Serious Eats: New York
Where Do the Locals Go for Soul Food in Harlem?
Few categories of American cuisine are as robust and impervious to fashion as soul food. While dainty small plates continue to take over New York's trendy restaurants and new cuisines arrive at the city's shores on a daily basis, soul food, rugged and meaty and eminently craveable, laughs it all off.
To find the tradition alive and well in New York, you need look no further than Harlem, where fried chicken and mac and cheese are regular restaurant staples. Soul food's influence is so prevalent that you'd need months to try everything the neighborhood has to offer, so we looked to the locals, asking where they go for fried chicken, waffles, mac and cheese, and more.
Miss Mamie's Spoonbread Too
No one does the classics as well as Miss Mamie's Spoonbread Too. To start, its bestselling Fried Chicken ($16 with two sides) is intensely seasoned, nicely crisp, and generously portioned—you may have trouble polishing off two pieces alone. For dessert there's Peach Cobbler ($6), which, fair warning, is syrupy-sweet, but a salted crust adds some balance.
Dessert at Miss Mamie's has been enough to bring customers back for more: "I was here when the restaurant re-opened, and all I remember is the dessert and the corn bread," admitted longtime patron Rouchelle Glover, who counts the restaurant as one of her favorites in the neighborhood.
If Miss Mamie's is all about the classics, Melba's gets a little more modern. "You. Cannot. Touch. Melba's," we heard from one customer while digging into the restaurant's Fried Chicken and Eggnog Waffles ($15) served with strawberry butter. The crunchy-edged, fluffy waffles get their eggnog flavor from a heavy dose of eggs, cream, and nutmeg.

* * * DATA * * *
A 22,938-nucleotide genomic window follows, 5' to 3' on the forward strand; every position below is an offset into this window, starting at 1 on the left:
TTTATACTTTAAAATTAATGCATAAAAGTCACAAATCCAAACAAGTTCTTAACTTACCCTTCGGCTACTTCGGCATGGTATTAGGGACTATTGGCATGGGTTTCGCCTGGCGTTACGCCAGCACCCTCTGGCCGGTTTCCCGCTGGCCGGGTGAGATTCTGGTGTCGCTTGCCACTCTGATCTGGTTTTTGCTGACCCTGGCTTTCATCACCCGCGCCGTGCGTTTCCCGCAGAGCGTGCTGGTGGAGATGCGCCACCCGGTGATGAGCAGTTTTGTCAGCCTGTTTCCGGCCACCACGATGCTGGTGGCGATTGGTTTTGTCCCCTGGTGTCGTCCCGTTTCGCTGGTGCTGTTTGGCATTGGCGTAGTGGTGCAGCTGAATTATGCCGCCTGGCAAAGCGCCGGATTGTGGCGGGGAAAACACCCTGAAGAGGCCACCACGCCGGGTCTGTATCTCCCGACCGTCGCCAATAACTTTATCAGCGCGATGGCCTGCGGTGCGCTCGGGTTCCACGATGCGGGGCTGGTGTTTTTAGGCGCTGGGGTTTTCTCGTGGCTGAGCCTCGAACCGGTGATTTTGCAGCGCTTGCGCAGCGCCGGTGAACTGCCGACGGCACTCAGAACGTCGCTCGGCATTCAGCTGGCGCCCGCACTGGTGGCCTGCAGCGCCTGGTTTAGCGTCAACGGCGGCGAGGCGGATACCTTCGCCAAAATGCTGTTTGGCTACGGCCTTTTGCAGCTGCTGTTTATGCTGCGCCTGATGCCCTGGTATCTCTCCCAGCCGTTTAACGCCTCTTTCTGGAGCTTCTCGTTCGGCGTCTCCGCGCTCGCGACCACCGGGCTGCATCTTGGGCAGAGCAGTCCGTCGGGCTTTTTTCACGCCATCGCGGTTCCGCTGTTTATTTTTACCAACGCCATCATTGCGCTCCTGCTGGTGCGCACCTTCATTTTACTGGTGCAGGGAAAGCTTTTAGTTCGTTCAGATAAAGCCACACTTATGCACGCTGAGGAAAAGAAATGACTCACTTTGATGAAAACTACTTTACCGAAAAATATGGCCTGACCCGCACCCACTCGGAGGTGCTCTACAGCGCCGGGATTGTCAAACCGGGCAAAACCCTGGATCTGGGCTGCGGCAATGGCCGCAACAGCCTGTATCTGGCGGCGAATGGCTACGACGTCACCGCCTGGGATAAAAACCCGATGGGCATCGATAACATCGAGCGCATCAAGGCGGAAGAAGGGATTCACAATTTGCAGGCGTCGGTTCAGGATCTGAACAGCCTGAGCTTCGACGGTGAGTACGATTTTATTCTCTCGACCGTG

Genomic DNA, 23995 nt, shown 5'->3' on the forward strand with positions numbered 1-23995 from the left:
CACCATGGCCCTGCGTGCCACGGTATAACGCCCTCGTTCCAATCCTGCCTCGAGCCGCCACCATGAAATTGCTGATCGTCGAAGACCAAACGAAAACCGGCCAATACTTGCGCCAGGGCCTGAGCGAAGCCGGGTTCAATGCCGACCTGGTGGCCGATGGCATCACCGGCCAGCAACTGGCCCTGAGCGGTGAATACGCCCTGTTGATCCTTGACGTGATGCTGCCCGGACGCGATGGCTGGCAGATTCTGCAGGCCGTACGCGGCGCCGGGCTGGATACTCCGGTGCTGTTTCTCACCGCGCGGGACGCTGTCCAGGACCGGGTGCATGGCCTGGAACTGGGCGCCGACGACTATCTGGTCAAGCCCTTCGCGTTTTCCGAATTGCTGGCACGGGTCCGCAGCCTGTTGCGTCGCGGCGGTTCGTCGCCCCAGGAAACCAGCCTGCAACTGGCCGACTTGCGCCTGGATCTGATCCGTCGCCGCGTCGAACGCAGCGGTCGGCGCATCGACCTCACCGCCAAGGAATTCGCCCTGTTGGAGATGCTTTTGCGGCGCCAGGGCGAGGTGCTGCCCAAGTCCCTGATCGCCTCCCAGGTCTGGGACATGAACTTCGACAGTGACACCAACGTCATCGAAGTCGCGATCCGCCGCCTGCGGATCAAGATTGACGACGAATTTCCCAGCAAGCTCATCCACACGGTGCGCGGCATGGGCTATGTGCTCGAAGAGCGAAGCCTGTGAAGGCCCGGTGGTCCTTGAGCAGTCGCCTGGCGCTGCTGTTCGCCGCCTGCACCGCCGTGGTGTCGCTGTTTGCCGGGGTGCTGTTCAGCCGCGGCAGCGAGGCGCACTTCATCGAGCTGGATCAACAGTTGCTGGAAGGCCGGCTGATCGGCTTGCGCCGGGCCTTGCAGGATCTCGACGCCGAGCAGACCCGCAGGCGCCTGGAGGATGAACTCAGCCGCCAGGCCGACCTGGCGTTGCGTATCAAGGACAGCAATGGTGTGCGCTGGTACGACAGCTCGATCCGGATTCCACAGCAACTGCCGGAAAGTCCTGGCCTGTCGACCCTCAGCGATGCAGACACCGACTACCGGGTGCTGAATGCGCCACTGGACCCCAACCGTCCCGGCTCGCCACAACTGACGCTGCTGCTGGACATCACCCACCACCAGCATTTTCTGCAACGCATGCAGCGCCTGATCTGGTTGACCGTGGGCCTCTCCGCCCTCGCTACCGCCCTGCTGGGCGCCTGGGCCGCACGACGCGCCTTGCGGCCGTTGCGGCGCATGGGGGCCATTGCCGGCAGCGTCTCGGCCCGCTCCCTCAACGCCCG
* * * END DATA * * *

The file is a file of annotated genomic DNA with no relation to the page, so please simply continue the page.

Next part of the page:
The dish doesn't come with sides included, so you'll need to order the Mac and Cheese ($5) separately. Al dente macaroni is enveloped in a gooey sauce composed of cheese and buttermilk that's delicious even when it starts to cool.
Tourists from all over the country come to Sylvia's—buses line up outside the restaurant—but it's retained a strong local fan base. Almost everyone we chatted with in the neighborhood recommended it, and its history and abundantly friendly service are winning draws.
The fried chicken gets plenty of love, but the Barbecue Ribs ($18 with two sides) are also worth a look. The ribs come glazed in a tangy-sweet sauce and give way from the bone with the slightest tug. They're more about braised meat than smoke or spice, but if you're looking to add some heat, Sylvia's house hot sauce complements the tangy tomato glaze nicely.
Amy Ruth's makes no pretensions to high brow, white-tablecloth sensibilities. The wall decor is worn, the floor is tiled, and red upholstered chairs recall your hometown diner. That familiarity, coupled with an above average menu, keeps the clientele loyal.
Daily specials are named after black celebrities, such as the Al Roker (beef ribs), the Ruby Dee (catfish), and the Rev. Al Sharpton ($12; fried chicken and waffles). The fried chicken comes a little too dry for us, but the trade-off is a shatter-crisp crust, which seems designed to hold up to an optional smothering of gravy that brings some moistness back to the chicken. Those waffles can come with virtually the entire menu from shrimp and pork chops to sautéed apples and bananas.
Tables are spaced out and the conversational hum is quiet. If Sylvia's styles itself as the neighborhood's queen of soul food, Amy Ruth's is the low maintenance stepsister: not as well dressed, but neighborhood royalty all the same.